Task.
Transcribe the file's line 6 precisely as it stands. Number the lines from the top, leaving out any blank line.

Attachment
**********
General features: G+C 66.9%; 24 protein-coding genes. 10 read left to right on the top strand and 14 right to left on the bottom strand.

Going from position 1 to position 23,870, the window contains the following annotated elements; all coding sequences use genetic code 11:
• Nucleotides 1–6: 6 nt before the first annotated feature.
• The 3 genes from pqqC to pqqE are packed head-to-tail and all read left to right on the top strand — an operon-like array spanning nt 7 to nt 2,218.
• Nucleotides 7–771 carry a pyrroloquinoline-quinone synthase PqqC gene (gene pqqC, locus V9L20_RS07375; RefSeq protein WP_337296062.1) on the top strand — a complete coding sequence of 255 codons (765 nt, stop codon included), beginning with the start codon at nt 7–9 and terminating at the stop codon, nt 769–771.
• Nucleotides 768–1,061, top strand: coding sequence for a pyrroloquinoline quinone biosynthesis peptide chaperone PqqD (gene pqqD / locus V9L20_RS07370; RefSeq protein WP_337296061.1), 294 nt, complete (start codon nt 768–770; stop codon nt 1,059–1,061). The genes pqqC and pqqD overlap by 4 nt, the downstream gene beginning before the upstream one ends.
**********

• Nucleotides 768–1,061, top strand: coding sequence for a pyrroloquinoline quinone biosynthesis peptide chaperone PqqD (gene pqqD / locus V9L20_RS07370; RefSeq protein WP_337296061.1), 294 nt, complete (start codon nt 768–770; stop codon nt 1,059–1,061). The genes pqqC and pqqD overlap by 4 nt, the downstream gene beginning before the upstream one ends.